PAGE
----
An osprey. (Terry Venables/Natural Images Canada via BC Hydro)

Nests, dens, other habitats to be protected in southeastern B.C.

New order is the first of its kind in B.C. and will take effect on July 1

Foresters and ranchers in the Kootenay Boundary region will have to follow a new set of rules to ensure birds’ nests, animal dens, mineral licks, bat nurseries and other wildlife habitat isn’t disturbed.

The provincial government says it is issuing the order to help wildlife survive and thrive.

Environment Minister George Heyman says they know many of the species at risk in the area will have a much better chance for survival if their habitat is protected.

The new protection order is the first of its kind in B.C. and will take effect on July 1 in the Kootenay Boundary region, although the government says the intent is to eventually have similar orders provincewide.

The protections cover the nests for bald eagles, osprey, and great blue herons, the burrows for American badgers, the dens of the grizzly bears, bat hibernation sites and several other wildlife features.

Forest Minister Doug Donaldson says wildlife are dependant on undisturbed nests, burrows and other features for shelter, breeding and to raise their young and these extra measures will keep them safe.

READ MORE: Looking back on hunting season 2017

Forestry operators and range tenure holders will be offered training to help them identify and take the steps needed to protect the habitats.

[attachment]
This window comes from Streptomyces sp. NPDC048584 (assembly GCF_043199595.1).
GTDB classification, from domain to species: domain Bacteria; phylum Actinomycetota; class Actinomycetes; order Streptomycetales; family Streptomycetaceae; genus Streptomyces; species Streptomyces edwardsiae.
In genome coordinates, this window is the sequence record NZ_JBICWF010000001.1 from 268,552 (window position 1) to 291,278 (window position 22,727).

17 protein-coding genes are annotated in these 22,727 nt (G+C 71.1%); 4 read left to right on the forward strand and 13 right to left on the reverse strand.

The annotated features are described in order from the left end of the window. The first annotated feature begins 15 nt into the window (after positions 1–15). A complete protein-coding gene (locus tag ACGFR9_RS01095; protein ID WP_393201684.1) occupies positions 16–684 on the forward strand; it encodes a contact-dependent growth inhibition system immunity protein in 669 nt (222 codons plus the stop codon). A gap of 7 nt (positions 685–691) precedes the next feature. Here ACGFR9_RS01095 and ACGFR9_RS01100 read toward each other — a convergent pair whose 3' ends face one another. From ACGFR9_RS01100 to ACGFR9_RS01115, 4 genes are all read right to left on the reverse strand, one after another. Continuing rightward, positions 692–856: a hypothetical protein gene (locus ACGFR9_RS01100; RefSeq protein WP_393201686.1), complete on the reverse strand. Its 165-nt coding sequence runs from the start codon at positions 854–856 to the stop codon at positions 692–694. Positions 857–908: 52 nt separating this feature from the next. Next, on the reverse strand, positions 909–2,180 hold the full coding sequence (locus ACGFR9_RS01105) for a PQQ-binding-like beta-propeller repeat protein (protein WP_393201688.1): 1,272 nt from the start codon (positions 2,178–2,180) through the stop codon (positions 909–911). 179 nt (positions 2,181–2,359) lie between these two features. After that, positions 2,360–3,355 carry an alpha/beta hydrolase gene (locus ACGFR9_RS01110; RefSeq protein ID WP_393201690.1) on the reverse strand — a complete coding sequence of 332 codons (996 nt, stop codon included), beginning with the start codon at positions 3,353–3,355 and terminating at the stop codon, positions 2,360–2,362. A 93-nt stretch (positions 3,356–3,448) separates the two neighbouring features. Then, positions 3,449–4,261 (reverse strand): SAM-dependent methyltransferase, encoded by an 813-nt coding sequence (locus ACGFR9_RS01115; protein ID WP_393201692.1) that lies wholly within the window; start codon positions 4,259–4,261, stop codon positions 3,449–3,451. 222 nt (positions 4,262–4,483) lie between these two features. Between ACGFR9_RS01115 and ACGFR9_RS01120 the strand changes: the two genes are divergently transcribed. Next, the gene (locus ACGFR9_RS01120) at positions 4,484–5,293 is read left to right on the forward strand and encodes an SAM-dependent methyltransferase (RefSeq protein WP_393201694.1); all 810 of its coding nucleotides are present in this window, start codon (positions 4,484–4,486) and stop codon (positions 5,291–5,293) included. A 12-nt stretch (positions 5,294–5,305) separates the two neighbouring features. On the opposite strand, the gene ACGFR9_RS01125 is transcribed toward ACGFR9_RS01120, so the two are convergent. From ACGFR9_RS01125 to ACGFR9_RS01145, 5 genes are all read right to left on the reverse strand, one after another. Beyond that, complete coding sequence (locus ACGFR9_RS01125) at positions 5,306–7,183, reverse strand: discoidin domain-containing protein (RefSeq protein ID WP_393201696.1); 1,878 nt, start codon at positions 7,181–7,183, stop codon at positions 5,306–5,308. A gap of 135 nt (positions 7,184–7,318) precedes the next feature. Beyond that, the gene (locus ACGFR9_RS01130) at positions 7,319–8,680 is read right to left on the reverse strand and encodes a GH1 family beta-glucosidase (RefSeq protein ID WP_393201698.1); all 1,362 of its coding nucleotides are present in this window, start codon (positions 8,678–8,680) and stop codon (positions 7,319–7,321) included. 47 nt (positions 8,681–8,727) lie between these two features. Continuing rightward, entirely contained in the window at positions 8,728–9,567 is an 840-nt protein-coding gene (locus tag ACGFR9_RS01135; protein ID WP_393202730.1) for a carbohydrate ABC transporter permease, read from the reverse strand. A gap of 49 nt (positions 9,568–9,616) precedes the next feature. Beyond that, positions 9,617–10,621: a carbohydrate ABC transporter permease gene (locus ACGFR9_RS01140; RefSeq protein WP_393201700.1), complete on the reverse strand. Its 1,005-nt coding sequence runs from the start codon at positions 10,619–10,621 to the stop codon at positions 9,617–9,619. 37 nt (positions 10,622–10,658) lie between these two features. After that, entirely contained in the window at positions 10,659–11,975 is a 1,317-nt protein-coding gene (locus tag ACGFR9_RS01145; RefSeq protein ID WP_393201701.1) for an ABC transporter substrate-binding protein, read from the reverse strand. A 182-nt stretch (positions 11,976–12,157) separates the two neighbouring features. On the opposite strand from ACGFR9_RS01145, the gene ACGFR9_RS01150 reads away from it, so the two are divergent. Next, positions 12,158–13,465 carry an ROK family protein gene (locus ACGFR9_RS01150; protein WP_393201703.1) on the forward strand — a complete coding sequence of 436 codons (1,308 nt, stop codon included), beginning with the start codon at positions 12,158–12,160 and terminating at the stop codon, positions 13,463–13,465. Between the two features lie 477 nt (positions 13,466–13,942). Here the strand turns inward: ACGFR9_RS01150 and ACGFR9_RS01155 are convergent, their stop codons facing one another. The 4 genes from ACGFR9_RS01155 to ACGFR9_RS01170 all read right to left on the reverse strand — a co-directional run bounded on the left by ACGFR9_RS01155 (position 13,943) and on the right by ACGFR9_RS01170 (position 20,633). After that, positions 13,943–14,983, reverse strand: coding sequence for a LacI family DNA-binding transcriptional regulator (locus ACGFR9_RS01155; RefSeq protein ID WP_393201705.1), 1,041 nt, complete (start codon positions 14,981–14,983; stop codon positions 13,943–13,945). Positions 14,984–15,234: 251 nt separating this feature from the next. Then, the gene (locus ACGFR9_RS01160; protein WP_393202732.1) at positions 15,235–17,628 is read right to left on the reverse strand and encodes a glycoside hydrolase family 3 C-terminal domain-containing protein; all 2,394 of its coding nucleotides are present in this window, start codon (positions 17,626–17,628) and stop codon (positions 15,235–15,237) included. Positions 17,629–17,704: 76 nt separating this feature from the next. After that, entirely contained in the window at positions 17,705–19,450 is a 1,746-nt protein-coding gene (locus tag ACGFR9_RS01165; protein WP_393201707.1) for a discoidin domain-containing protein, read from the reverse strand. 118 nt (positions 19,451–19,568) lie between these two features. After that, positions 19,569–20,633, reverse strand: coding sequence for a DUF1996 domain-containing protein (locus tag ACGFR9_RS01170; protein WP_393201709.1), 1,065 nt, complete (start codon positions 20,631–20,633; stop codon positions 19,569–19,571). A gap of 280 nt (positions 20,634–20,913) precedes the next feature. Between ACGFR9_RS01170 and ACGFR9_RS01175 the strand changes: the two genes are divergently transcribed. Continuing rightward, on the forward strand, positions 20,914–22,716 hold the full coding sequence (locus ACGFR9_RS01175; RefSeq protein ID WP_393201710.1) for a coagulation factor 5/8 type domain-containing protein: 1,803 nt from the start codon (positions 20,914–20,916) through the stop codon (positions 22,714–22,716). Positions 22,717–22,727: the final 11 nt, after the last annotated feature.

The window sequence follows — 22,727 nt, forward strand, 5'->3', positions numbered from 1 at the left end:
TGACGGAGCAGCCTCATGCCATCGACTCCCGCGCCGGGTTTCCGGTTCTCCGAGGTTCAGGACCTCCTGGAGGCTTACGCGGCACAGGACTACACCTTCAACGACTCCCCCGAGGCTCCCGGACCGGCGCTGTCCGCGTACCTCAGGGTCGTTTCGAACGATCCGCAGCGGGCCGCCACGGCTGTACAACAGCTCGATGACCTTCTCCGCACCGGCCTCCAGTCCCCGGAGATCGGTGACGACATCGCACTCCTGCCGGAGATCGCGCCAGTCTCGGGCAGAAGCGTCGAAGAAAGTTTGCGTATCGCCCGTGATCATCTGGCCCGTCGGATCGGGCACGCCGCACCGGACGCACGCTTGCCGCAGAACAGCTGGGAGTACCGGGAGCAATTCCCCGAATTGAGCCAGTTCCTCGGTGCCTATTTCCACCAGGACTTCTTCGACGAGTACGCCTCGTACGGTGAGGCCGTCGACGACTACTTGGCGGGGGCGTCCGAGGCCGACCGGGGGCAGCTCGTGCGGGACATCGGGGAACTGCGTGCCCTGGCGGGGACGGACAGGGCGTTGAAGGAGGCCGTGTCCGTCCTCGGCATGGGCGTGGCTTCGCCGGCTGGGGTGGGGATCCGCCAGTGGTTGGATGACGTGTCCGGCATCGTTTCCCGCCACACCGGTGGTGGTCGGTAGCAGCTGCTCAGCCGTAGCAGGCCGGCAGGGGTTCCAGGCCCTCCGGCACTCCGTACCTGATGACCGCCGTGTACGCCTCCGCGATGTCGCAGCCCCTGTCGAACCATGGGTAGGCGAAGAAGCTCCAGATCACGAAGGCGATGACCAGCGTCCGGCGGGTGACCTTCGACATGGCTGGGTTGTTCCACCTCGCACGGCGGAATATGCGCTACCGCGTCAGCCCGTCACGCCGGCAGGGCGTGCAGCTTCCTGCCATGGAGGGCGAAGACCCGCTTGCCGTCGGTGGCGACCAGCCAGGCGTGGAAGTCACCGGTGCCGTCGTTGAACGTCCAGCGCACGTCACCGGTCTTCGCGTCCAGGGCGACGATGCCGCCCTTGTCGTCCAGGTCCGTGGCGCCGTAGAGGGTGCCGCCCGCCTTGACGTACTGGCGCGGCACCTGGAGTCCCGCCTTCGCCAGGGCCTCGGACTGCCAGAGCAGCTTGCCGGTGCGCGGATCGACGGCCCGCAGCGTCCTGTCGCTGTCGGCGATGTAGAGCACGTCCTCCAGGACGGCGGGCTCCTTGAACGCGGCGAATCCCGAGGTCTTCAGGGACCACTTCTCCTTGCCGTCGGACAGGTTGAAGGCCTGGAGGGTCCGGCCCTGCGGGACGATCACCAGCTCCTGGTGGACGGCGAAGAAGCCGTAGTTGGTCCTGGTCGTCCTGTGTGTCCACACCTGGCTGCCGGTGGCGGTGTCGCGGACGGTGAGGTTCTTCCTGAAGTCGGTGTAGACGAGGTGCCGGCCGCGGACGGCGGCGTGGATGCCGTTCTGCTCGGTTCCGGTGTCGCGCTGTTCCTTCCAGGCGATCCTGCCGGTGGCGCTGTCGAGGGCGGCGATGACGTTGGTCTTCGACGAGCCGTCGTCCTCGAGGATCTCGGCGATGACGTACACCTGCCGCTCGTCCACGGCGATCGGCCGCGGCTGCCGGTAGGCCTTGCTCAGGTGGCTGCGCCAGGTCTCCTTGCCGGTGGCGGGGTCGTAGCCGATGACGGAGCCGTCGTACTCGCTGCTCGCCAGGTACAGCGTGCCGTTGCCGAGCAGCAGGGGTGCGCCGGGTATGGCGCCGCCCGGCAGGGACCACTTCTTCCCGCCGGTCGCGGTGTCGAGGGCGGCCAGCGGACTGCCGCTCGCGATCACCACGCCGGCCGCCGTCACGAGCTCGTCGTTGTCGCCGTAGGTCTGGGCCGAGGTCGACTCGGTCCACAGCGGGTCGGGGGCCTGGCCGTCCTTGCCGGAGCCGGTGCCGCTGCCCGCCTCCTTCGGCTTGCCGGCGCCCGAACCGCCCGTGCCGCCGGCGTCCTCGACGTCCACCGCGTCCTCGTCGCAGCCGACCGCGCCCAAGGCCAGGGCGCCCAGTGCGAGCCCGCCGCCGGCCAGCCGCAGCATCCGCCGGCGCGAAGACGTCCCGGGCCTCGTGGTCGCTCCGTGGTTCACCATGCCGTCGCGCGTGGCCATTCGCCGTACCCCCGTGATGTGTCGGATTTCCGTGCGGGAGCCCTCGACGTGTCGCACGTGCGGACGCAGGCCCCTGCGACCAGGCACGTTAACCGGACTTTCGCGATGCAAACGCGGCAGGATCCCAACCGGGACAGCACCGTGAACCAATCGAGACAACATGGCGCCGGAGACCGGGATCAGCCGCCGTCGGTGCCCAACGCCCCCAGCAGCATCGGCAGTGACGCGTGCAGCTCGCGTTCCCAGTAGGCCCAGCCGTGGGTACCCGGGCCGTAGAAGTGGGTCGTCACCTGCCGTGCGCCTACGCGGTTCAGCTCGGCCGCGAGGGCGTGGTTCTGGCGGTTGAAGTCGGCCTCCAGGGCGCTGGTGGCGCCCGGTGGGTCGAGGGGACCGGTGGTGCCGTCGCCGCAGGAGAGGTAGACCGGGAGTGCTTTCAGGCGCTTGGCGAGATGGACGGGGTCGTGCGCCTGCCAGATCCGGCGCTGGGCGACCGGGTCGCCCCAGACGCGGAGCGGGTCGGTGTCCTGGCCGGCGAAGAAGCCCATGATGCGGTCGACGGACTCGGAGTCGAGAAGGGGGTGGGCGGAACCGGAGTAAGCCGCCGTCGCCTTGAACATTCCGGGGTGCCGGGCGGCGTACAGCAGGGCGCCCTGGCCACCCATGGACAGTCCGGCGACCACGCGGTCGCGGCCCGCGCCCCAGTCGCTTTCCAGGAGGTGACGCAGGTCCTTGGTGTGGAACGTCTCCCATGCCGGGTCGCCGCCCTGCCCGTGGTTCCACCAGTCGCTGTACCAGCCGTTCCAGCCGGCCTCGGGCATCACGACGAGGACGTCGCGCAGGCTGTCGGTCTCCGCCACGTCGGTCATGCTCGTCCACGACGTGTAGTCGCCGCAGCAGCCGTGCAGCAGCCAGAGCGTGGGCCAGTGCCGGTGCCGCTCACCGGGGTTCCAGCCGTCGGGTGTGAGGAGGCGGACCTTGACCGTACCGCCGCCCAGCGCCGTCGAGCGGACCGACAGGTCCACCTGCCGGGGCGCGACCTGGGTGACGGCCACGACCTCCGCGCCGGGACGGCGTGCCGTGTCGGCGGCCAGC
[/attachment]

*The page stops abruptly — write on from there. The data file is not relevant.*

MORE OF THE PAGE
The government says consultation was carried out with those directly affected and with local Indigenous communities.

The Canadian Press

Like us on Facebook and follow us on Twitter.

Just Posted

Team BC advancing undefeated in junior nationals

A Langley-based team is 6-0, thus far, at the Canadian curling championships.

South Surrey mother ‘never called 911’ after killing daughter, court hears

Crown submits evidence shows Lisa Batstone wanted eight-year-old Teagan to die

Judge annuls hairdresser’s forced marriage to boss’ relative

Woman was told she’d be fired if she didn’t marry boss’s Indian relative so he could immigrate here

Feds earmark $7.5 million to help keep Surrey teens out of gangs

It’s expected as many as 4,730 teenagers in Surrey will benefit from it

A look inside Brendan McLeod’s ‘Brain,’ in Surrey on tour

INTERVIEW: Toronto-based artist at Centre Stage with words and music

VIDEO: Here’s what the B.C. legislature officers are accused of buying

Personal trips, purchases, alcohol and more laid out in 76-page report by Plecas

Four students sent to hospital after school bus crash in Mission

Mission RCMP say hospitalization a precaution, 14 students were on board

5 to start your day

Court hears South Surrey mother ‘never called 911’ after killing daughter, Four students sent to hospital after school bus crash in Mission and more

Arrest made in case of incapacitated woman who gave birth

A 36-year-old nurse has been arrested and charged with sexual assault

B.C. dairy farmers say milk cup is half full in new Canada Food Guide

Despite what seems like a demotion, B.C. Dairy Association insists its inclusion is still integral

Slippery roads reported along Coquihalla

The winter weather is finally here in the Central Okanagan

$20K pay gap between women, men in Canadian tech jobs

The report defines tech workers as people either producing or making extensive use of technology, regardless of industry

Catholic student says he didn’t disrespect Native American

Many saw the white teenagers, who had travelled to Washington for an anti-abortion rally, appearing to mock the Native Americans

Former Blue Jays ace Roy Halladay voted into Baseball Hall of Fame

M’s legend Edgar Martinez, Rivera, Mussina also make the grade

Most Read